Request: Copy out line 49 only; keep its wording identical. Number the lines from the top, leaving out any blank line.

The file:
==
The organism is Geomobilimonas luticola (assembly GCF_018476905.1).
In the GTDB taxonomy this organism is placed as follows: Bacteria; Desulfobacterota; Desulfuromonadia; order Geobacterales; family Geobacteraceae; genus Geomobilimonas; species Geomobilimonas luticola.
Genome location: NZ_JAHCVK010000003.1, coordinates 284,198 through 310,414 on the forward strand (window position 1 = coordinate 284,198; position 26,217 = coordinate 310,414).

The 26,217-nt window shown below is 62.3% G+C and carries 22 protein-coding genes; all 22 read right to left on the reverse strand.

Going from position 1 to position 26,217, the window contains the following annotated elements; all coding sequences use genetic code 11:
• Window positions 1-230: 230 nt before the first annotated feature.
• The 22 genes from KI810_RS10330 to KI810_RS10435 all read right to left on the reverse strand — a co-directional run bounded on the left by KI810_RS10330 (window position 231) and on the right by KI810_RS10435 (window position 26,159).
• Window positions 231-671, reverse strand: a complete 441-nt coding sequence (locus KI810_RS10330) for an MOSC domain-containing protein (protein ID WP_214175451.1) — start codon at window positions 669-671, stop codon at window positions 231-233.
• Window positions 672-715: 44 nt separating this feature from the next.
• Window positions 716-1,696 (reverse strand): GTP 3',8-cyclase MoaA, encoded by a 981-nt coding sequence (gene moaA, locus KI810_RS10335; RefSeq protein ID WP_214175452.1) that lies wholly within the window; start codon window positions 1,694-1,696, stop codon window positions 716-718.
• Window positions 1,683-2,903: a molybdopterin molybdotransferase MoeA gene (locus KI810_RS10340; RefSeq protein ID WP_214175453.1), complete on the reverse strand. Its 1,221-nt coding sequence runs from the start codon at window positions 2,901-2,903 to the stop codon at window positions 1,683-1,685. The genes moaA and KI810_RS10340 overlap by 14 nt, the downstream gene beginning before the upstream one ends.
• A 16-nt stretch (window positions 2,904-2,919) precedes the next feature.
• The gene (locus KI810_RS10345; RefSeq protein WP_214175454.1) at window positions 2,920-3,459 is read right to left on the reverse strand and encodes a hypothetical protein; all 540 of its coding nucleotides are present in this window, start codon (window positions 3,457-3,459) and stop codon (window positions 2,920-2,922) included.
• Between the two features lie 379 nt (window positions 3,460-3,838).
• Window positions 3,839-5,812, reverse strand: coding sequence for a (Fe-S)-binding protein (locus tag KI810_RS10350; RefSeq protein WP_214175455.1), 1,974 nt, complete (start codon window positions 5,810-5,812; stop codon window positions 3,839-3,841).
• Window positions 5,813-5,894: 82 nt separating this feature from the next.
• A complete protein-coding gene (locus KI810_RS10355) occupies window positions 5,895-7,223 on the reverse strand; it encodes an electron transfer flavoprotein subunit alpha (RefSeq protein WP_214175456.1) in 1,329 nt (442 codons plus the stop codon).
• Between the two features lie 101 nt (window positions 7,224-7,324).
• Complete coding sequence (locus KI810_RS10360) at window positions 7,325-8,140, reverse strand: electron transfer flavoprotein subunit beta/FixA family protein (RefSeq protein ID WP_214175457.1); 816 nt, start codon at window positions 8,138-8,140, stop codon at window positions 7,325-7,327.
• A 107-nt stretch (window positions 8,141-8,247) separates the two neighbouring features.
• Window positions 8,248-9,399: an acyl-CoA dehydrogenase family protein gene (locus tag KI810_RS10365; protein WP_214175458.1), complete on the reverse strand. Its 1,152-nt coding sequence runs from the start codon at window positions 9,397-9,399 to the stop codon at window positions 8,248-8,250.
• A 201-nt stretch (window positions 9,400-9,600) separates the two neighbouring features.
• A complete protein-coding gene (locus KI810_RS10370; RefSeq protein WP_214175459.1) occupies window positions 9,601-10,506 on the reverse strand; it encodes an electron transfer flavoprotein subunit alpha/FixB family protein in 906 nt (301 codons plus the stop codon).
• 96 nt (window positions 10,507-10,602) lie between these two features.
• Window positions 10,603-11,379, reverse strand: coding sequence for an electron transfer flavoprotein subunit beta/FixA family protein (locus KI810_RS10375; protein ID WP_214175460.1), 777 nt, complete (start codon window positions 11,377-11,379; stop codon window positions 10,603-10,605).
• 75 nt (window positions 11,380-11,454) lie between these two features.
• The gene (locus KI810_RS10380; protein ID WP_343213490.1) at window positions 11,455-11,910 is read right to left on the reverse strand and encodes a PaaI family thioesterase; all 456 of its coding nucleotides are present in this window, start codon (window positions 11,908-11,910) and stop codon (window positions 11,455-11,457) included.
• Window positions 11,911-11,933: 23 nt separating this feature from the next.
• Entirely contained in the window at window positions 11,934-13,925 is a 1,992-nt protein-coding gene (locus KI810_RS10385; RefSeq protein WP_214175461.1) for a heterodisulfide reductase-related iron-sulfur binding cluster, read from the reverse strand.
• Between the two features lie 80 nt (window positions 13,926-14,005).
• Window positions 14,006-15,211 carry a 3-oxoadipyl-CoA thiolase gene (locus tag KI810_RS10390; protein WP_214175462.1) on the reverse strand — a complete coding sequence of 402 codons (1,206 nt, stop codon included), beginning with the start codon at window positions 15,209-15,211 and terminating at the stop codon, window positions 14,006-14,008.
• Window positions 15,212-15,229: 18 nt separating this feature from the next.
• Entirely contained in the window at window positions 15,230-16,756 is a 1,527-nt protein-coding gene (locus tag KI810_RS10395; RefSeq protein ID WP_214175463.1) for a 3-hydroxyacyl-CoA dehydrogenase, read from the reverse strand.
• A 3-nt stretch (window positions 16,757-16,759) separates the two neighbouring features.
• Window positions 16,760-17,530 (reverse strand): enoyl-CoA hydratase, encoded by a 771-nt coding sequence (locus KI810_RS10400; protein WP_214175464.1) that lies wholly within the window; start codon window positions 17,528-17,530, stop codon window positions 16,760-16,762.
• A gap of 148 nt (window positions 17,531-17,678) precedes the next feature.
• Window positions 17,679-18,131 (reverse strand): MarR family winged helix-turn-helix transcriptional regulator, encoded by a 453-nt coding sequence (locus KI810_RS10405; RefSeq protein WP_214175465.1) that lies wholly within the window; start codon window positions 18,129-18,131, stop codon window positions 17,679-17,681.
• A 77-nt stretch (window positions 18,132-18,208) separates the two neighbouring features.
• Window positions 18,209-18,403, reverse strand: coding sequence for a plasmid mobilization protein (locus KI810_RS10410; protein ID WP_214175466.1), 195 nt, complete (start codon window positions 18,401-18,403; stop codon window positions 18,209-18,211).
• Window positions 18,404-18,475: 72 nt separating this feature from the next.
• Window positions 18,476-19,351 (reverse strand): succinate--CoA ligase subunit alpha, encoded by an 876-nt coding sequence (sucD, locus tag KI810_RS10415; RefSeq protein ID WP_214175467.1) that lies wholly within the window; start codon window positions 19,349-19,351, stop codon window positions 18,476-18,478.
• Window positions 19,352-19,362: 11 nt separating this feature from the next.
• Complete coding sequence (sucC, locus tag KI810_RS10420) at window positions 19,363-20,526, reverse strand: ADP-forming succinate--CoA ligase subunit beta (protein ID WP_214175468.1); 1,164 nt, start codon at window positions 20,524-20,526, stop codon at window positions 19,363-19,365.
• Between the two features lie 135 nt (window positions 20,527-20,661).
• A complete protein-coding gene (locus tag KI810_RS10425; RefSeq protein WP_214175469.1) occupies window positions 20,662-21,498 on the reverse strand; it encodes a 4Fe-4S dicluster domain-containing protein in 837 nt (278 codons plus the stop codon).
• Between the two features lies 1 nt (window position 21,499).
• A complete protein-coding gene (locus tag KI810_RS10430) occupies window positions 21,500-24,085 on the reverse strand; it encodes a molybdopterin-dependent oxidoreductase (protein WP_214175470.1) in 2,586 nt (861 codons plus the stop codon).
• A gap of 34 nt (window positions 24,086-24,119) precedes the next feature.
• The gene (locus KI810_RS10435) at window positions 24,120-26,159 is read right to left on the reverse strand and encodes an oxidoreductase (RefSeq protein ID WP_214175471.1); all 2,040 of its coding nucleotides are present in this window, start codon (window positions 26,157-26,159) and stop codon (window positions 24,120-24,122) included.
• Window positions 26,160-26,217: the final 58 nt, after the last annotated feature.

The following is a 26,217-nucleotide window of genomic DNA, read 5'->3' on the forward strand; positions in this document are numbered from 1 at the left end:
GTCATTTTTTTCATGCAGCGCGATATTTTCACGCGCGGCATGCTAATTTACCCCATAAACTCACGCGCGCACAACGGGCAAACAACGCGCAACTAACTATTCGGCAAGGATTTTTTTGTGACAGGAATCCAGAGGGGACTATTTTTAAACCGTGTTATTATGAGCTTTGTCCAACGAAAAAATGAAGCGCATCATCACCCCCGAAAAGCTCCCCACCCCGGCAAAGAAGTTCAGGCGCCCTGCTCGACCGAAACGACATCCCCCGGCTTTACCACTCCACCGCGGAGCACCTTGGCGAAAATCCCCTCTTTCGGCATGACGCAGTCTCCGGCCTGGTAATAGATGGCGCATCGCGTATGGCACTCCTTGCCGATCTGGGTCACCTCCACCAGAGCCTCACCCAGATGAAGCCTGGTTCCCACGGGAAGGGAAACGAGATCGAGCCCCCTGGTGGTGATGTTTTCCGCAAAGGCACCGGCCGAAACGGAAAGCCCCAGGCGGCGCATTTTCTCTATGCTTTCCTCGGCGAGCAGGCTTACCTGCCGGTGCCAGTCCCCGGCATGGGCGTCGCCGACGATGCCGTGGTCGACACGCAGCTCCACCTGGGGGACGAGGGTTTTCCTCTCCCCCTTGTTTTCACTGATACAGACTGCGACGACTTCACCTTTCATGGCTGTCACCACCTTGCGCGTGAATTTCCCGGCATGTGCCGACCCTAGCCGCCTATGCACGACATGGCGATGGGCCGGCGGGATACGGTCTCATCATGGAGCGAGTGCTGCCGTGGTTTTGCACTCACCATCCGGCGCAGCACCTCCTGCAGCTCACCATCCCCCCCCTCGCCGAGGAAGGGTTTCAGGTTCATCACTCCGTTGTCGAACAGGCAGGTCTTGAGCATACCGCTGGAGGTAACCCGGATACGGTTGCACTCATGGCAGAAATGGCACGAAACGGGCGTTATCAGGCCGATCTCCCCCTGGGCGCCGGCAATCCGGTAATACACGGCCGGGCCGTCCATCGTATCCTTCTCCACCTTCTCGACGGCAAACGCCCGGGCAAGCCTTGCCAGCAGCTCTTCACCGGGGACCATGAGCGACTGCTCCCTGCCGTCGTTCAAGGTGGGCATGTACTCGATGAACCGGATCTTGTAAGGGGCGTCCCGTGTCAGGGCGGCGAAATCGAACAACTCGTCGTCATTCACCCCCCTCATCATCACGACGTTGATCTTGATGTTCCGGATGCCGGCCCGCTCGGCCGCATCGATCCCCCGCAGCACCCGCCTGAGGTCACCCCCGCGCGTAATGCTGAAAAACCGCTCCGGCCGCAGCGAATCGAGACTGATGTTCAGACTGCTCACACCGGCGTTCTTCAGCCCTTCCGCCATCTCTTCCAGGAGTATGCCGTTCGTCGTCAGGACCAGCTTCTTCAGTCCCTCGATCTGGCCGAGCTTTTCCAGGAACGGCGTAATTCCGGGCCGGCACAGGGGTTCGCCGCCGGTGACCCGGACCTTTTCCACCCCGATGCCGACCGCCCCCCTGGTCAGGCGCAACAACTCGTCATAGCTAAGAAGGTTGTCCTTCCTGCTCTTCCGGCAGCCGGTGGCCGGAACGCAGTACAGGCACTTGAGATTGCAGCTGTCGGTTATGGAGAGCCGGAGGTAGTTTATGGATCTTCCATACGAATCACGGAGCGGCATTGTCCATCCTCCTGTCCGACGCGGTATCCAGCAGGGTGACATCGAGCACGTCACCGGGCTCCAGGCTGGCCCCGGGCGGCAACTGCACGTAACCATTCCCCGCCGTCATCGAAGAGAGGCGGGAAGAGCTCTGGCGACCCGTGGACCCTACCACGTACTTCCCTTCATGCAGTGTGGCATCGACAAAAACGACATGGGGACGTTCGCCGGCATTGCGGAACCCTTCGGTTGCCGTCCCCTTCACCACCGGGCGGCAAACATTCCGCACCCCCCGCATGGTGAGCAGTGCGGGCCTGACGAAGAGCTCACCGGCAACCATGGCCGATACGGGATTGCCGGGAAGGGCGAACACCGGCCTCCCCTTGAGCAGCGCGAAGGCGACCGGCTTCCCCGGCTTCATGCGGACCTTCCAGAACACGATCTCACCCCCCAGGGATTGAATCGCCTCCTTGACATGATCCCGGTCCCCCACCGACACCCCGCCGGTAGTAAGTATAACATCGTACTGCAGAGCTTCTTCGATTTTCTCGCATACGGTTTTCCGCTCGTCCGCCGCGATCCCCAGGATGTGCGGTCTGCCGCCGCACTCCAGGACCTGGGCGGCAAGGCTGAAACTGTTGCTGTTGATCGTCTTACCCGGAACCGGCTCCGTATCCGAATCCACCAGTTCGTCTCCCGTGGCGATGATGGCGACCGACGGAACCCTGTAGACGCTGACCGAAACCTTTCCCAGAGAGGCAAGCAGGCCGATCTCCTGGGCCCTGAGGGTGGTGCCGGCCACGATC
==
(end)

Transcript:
• The gene (locus KI810_RS10435) at window positions 24,120-26,159 is read right to left on the reverse strand and encodes an oxidoreductase (RefSeq protein ID WP_214175471.1); all 2,040 of its coding nucleotides are present in this window, start codon (window positions 26,157-26,159) and stop codon (window positions 24,120-24,122) included.